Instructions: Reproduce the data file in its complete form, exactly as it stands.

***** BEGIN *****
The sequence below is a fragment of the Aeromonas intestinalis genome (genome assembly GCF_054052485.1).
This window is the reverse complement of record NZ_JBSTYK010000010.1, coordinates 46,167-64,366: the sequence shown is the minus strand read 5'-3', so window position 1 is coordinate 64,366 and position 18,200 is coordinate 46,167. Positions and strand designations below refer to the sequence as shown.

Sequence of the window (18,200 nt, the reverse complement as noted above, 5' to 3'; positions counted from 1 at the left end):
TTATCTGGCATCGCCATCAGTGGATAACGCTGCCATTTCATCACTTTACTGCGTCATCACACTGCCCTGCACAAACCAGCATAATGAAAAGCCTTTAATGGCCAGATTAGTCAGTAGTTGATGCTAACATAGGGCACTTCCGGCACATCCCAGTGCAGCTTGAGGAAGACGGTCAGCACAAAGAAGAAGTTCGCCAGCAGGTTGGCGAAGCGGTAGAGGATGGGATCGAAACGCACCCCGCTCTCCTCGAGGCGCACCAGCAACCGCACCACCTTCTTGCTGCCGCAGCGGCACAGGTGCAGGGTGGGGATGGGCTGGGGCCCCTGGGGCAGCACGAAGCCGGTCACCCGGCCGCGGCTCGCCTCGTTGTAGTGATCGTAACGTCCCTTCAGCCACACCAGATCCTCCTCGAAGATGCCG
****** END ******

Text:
The sequence below is a fragment of the Aeromonas intestinalis genome (genome assembly GCF_054052485.1).
This window is the reverse complement of record NZ_JBSTYK010000010.1, coordinates 46,167-64,366: the sequence shown is the minus strand read 5'-3', so window position 1 is coordinate 64,366 and position 18,200 is coordinate 46,167. Positions and strand designations below refer to the sequence as shown.

Sequence of the window (18,200 nt, the reverse complement as noted above, 5' to 3'; positions counted from 1 at the left end):
TTATCTGGCATCGCCATCAGTGGATAACGCTGCCATTTCATCACTTTACTGCGTCATCACACTGCCCTGCACAAACCAGCATAATGAAAAGCCTTTAATGGCCAGATTAGTCAGTAGTTGATGCTAACATAGGGCACTTCCGGCACATCCCAGTGCAGCTTGAGGAAGACGGTCAGCACAAAGAAGAAGTTCGCCAGCAGGTTGGCGAAGCGGTAGAGGATGGGATCGAAACGCACCCCGCTCTCCTCGAGGCGCACCAGCAACCGCACCACCTTCTTGCTGCCGCAGCGGCACAGGTGCAGGGTGGGGATGGGCTGGGGCCCCTGGGGCAGCACGAAGCCGGTCACCCGGCCGCGGCTCGCCTCGTTGTAGTGATCGTAACGTCCCTTCAGCCACACCAGATCCTCCTCGAAGATGCCG